# the difference among these ways of swapping two ints

Discussion in 'C++' started by storyGerald@gmail.com, Nov 19, 2005.

1. ### Guest

I knew some ways of swapping two ints without using a temporary
variable. Just like:

// Method 1:
void swap1(int &a, int &b) {
int temp = a;
a = b;
b = a;
}

// Method 2:
void swap2(int &a, int &b) {
a = a + b;
b = a - b;
a = a - b;
}

// Method 3:
void swap(int &a, int &b) {
a = a ^ b;
b = a ^ b;
a = a ^ b;
}

But I don't know the difference among these ways. The third method is
read from a book, and the author said that would be some cases where
this puzzle?

Thank you!

Gerald

, Nov 19, 2005

2. ### technatorGuest

Method 1 uses a temprorary variable. Method 2 is fairly simple.

Method 3 uses bitwise xor operator.

If initially a is 2 and b is 3.

a - 0010
b - 0011
------------
a - 0001
------------

a - 0001
b - 0011
------------
b - 0010
------------

a - 0001
b - 0010
------------
a - 0011
------------

So in the end a = 3 and b is 2.

Regards
Technator

technator, Nov 19, 2005

3. ### peter kochGuest

skrev:

> I knew some ways of swapping two ints without using a temporary
> variable. Just like:
>
> // Method 1:
> void swap1(int &a, int &b) {
> int temp = a;
> a = b;
> b = a;
> }
>
> // Method 2:
> void swap2(int &a, int &b) {
> a = a + b;
> b = a - b;
> a = a - b;
> }
>
> // Method 3:
> void swap(int &a, int &b) {
> a = a ^ b;
> b = a ^ b;
> a = a ^ b;
> }
>
> But I don't know the difference among these ways. The third method is
> read from a book, and the author said that would be some cases where
> this puzzle?

The first method works and could easily be modified to swap other types
of values such as strings.
The other two methods are at best non-portable (integer overflow is
undefined behaviour) and fail in swap(a,a);

/Peter
>
> Thank you!
>
> Gerald

peter koch, Nov 19, 2005
4. ### Fraser RossGuest

Method 3 I found is not faster than 1. That would be the main reason
for using it I expect but tests show it is slower. Method 2 would
probably be similar in speed to 3.

I don't see where any integer overflow is with method 3.

Fraser.

Fraser Ross, Nov 19, 2005
5. ### technatorGuest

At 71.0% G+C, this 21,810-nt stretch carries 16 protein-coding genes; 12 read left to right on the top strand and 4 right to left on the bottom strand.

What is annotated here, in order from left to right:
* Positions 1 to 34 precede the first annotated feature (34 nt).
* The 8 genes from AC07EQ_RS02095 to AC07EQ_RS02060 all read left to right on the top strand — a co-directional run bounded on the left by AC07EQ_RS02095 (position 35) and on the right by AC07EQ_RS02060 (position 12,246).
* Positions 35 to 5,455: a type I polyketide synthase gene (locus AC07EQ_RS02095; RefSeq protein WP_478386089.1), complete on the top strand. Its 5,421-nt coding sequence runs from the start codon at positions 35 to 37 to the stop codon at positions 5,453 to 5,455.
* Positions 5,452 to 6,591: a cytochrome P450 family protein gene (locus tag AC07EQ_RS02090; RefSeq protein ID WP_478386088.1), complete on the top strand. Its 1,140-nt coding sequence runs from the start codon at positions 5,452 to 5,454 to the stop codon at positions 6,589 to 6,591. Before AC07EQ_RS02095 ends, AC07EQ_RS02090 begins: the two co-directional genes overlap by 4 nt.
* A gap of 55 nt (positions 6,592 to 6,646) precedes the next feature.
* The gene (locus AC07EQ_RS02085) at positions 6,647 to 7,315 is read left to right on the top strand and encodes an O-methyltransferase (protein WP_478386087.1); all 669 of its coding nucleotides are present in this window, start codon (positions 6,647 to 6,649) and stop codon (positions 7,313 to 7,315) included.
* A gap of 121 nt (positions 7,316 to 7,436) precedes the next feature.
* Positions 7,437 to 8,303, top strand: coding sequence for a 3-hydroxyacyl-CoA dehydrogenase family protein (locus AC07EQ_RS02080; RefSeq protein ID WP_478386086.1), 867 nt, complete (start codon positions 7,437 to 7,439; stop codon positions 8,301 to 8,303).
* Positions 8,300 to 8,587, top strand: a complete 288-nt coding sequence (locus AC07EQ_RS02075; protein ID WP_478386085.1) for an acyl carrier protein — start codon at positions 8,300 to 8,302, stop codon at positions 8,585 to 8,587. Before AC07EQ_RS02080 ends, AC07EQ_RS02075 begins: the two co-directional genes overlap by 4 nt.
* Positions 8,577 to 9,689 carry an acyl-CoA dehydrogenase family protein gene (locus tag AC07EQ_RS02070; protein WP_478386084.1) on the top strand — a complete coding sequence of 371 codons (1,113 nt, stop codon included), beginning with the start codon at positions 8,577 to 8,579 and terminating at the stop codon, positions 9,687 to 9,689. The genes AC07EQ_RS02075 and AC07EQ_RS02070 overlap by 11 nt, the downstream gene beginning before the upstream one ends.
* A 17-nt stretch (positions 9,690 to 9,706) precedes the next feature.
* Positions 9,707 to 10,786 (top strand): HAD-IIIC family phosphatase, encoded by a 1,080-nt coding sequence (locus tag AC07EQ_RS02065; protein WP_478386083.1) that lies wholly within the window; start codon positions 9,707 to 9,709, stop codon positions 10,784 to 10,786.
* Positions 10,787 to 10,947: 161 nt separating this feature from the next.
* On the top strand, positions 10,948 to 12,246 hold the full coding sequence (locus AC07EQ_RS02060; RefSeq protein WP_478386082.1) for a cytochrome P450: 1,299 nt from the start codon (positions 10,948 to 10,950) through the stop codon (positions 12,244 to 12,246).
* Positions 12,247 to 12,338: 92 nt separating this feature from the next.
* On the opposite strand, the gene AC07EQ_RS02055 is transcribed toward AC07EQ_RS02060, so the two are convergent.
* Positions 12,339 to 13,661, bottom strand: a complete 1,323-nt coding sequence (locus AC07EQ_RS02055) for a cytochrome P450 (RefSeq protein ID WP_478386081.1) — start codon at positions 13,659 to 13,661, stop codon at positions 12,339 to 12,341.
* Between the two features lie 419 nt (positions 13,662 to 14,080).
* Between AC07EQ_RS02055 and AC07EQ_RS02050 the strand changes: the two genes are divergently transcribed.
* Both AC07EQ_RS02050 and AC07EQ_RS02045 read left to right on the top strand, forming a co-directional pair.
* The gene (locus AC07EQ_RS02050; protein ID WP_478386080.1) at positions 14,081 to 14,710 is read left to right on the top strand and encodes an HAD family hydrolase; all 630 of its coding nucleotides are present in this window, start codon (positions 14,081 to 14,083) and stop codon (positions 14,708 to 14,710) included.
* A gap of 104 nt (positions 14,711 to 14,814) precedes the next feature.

Hello Pete

Sorry for sounding naive, but could u please elaborate?

Regards
Techantor

technator, Nov 19, 2005
6. ### =?ISO-8859-1?Q?Erik_Wikstr=F6m?=Guest

On 2005-11-19 14:37, technator wrote:
> Hello Pete
>
> Sorry for sounding naive, but could u please elaborate?
>
> Regards
> Techantor

An example would be if in the second method a+b is greater than the
largest number you can store in an integer. Since it is unspecified
behaviour you never know what will happen, will depend on architecture
and compiler.

Erik WikstrĂ¶m
--
"I have always wished for my computer to be as easy to use as my
telephone; my wish has come true because I can no longer figure
out how to use my telephone" -- Bjarne Stroustrup

=?ISO-8859-1?Q?Erik_Wikstr=F6m?=, Nov 19, 2005
7. ### peter kochGuest

technator skrev:

> Hello Pete
>
> Sorry for sounding naive, but could u please elaborate?
>
> Regards
> Techanto

I'm not sure I understand, but you could try to test the algorithms
with
int i = ...; swap(i,i);

/Peter

peter koch, Nov 20, 2005
8. ### technatorGuest

Thanks Erik/ Pete.

I understand.

~Technator

technator, Nov 20, 2005
9. ### Jim LangstonGuest

<> wrote in message
news:...
>I knew some ways of swapping two ints without using a temporary
> variable. Just like:
>
> // Method 1:
> void swap1(int &a, int &b) {
> int temp = a;
> a = b;
> b = a;
> }

I believe this is a mistake. I think you actually meant:
void swap1(int &a, int &b) {
int temp = a;
a = b;
b = temp;
}

because:
a = b;
b = a;

makes both those variables the same no matter what came before them. Think
about it. Say a = 5, b = 10.
a = b; a is now 10, b is still 10.
b = a; b is still 10, a is still 10.

Jim Langston, Nov 20, 2005
10. ### Karl Heinz BucheggerGuest

Fraser Ross wrote:
>
> Method 3 I found is not faster than 1. That would be the main reason
> for using it I expect but tests show it is slower. Method 2 would
> probably be similar in speed to 3.
>
> I don't see where any integer overflow is with method 3.
>

There aren't any.
It is Method 2 that suffers from overflow.
The problem with Method 3 is that you can't call it
with the same argument for a *and* b, as in swap( i, i );

The moral of the story:
While every week all those methods (and probably more) are rediscovered,
nothing beats the plain and simple 'use a temporary variable for swapping'
method. It is simple, elegant and works in all cases.

--
Karl Heinz Buchegger

Karl Heinz Buchegger, Nov 21, 2005